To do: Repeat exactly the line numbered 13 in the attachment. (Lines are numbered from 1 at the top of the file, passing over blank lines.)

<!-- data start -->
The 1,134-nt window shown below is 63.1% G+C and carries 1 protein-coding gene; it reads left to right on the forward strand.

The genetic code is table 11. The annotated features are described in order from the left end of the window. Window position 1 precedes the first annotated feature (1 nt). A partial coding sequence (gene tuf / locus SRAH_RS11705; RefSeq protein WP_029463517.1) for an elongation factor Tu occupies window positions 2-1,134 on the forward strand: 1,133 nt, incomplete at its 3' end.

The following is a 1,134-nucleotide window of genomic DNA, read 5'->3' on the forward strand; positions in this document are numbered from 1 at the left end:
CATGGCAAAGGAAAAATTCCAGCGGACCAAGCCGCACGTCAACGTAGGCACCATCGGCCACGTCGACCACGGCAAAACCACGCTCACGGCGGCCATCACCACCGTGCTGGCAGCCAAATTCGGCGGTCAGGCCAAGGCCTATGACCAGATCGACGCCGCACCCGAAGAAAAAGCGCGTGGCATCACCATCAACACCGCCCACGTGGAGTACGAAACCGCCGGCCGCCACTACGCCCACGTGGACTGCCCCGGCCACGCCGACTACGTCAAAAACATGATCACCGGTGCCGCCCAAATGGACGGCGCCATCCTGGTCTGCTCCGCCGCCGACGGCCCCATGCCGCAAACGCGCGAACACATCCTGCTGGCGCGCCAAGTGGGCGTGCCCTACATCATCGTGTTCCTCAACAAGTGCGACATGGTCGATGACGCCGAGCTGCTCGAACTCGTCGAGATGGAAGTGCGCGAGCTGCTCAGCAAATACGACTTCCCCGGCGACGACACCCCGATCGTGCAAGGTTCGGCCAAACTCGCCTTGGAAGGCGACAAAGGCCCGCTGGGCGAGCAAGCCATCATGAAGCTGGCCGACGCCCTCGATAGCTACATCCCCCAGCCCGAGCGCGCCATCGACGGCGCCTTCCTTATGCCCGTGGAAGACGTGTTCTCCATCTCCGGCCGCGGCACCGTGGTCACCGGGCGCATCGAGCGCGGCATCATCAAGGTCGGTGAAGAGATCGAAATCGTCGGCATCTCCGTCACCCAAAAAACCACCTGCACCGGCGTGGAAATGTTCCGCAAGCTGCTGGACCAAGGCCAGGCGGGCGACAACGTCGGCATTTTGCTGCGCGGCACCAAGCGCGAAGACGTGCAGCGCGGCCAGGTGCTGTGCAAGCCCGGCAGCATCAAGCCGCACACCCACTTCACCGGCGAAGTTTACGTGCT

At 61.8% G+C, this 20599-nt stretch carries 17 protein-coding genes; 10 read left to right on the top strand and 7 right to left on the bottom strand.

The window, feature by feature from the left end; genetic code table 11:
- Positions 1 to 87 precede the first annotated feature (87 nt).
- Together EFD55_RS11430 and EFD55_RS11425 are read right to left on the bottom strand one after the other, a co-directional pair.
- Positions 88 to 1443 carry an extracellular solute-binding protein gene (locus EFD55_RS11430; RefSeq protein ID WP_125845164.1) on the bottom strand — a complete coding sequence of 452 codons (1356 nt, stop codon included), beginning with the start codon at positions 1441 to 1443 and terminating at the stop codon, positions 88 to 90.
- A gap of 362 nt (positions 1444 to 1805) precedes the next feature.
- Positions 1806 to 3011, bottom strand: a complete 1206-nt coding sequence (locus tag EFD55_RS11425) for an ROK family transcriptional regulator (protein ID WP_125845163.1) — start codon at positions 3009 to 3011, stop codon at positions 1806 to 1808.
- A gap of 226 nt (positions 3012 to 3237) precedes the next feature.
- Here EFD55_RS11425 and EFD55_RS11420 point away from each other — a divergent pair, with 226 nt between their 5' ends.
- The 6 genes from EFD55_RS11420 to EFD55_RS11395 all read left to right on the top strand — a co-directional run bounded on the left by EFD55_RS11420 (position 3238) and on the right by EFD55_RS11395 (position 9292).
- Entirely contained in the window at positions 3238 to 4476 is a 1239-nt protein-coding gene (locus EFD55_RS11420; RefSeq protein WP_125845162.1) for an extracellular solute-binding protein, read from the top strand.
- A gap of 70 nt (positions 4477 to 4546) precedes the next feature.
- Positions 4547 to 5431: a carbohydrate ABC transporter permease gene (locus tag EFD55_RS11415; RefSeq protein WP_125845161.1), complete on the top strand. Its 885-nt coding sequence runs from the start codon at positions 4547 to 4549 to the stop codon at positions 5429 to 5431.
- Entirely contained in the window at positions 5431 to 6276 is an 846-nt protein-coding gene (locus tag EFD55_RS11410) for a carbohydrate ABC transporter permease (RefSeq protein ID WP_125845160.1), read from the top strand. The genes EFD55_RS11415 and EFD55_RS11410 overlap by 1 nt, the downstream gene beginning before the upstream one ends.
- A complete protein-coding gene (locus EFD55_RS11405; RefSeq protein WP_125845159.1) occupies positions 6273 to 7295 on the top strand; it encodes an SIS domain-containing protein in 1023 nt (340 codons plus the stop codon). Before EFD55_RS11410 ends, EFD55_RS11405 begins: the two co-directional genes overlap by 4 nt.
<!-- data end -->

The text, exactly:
- Here EFD55_RS11425 and EFD55_RS11420 point away from each other — a divergent pair, with 226 nt between their 5' ends.